Date of Deployment: October 11, 2017
The October 2017 Northern California wildfires, also known as the Northern California firestorm, North Bay Fires, and the Wine Country Fires were a series of 250 wildfires that started burning across the state of California, United States, beginning in early October. Twenty-one became major fires that burned at least 245,000 acres (99,148 ha).
The wildfires broke out throughout Napa, Lake, Sonoma, Mendocino, Butte, and Solano Counties during severe fire weather conditions, effectively leading to a major red flag warning for much of the Northern California area. Pacific Gas and Electric reported that red flag conditions existed in 44 of the 49 counties in its service area. Seventeen separate wildfires were reported at that time. These fires included the Tubbs Fire (which grew to become the most destructive wildfire in the history of California up until that time – fires in 2018 were more destructive), the Atlas Fire, Nuns Fire, and others.
These wildfires were also the most destructive ones of the 2017 California wildfire season. The October 2017 fires were the costliest group of wildfires on record at the time, causing around $14.5 billion (2017 USD) in damages, including $11 billion in insured losses and $1.5 billion in fire suppression costs, surpassing the 1991 Oakland firestorm, which until then had been the single costliest fire on record. In addition, the Northern California fires were predicted to cost the US economy at least $85 billion. In 2018, the Camp Fire (2018) surpassed the October 2017 fires to become the single-costliest fire on record, causing an estimated $16.5 billion (2018 USD) in property damage.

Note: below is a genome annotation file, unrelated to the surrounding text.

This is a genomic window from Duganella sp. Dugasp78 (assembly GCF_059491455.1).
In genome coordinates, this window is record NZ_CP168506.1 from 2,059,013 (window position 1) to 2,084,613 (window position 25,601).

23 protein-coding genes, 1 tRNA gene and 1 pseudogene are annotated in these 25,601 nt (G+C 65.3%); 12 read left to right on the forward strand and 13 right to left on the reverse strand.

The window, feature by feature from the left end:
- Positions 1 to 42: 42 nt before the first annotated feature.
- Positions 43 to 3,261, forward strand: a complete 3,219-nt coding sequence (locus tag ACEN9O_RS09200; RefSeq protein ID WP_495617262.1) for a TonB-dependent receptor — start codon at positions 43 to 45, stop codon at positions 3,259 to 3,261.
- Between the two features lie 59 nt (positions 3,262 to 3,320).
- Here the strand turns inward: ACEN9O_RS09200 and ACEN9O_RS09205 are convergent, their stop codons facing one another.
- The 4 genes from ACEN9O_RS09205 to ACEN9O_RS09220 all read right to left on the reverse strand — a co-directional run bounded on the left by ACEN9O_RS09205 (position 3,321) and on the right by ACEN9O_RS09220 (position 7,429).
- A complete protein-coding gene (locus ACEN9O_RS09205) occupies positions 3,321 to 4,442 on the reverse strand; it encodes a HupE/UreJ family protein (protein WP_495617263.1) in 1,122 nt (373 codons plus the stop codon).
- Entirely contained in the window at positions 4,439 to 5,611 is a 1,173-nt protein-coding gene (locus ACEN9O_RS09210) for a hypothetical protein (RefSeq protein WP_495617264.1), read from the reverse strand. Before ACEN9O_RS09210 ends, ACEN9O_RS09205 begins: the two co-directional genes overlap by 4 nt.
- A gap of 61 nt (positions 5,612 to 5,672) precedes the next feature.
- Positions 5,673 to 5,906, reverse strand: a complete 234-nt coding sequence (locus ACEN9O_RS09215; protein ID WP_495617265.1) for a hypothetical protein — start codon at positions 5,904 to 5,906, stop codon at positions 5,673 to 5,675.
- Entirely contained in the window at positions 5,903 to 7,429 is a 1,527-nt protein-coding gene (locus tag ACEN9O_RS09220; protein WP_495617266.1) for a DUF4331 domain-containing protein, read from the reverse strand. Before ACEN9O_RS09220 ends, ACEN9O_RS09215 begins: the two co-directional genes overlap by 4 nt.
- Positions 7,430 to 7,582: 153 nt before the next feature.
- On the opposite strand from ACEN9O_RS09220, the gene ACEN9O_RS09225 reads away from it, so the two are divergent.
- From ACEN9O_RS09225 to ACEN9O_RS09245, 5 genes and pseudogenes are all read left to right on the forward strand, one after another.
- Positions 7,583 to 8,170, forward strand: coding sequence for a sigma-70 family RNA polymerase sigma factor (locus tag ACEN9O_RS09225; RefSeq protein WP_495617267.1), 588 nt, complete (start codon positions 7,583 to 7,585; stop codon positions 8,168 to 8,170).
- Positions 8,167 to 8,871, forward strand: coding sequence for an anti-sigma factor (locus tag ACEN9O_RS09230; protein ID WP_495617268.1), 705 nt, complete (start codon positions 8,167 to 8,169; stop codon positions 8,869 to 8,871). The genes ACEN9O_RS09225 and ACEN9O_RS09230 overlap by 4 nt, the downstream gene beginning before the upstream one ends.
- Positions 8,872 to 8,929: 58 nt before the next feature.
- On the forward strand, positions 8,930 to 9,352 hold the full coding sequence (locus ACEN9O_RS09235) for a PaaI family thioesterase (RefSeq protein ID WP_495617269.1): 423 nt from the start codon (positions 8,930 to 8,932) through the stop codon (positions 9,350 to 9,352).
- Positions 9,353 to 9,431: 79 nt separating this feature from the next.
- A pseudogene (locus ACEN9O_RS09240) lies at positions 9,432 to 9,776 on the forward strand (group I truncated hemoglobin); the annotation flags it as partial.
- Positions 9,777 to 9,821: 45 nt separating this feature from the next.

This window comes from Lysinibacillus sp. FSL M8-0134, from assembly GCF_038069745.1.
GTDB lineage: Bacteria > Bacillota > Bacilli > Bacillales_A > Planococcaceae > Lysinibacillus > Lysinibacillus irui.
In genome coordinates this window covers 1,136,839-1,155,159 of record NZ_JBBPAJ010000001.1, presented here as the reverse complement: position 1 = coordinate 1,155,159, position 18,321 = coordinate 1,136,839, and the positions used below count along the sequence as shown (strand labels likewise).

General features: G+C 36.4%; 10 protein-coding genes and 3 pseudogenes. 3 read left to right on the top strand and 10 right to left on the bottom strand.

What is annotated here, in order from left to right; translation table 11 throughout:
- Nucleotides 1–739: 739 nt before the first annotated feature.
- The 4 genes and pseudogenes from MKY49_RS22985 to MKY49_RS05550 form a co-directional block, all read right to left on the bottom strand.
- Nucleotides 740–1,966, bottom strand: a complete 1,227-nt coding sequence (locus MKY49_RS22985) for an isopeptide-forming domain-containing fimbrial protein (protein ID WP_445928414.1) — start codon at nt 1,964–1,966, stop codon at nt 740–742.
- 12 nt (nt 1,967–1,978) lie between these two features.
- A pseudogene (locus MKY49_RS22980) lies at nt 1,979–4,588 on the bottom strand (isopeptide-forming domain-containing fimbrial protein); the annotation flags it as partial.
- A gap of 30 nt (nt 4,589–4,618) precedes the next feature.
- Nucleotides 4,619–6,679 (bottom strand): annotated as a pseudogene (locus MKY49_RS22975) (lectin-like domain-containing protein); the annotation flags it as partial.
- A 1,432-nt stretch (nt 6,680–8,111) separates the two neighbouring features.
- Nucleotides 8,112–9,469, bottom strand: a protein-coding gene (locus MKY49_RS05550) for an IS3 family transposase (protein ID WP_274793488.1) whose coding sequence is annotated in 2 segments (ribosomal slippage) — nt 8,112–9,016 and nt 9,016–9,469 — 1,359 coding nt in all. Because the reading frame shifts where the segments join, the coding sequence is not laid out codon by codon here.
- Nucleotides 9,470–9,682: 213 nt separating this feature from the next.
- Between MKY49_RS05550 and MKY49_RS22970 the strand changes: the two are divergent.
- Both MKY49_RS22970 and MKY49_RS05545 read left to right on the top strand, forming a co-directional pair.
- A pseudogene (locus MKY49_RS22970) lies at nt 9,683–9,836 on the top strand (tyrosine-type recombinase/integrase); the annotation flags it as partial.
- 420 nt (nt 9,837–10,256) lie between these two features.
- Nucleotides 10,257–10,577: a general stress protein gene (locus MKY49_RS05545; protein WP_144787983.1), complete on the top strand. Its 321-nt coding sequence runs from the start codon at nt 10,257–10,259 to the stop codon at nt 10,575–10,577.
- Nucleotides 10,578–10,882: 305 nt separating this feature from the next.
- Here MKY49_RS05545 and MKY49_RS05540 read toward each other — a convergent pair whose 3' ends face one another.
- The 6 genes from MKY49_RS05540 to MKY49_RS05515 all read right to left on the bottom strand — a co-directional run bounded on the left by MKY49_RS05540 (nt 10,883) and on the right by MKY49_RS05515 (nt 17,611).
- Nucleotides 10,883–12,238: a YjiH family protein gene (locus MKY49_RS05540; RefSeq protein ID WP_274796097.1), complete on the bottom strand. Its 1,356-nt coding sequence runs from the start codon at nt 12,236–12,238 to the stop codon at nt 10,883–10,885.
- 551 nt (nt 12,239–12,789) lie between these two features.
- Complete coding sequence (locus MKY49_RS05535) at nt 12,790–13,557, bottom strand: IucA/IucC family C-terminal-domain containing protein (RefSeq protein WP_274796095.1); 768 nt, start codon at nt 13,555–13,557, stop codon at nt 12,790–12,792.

Owing to the extreme conditions, shortly after the fires ignited on October 8 and 9, they rapidly grew to become extensive, full-scale incidents spanning from 1,000 acres (400 hectares) to well over 20,000 acres (8,100 ha), each within a single day. By October 14, the fires had burned more than 210,000 acres (85,000 ha) while forcing 90,000 people to evacuate from their homes. In total, the Northern California fires killed 44 people and hospitalized at least 192 others, making this one of the deadliest wildfire events in the United States during the past century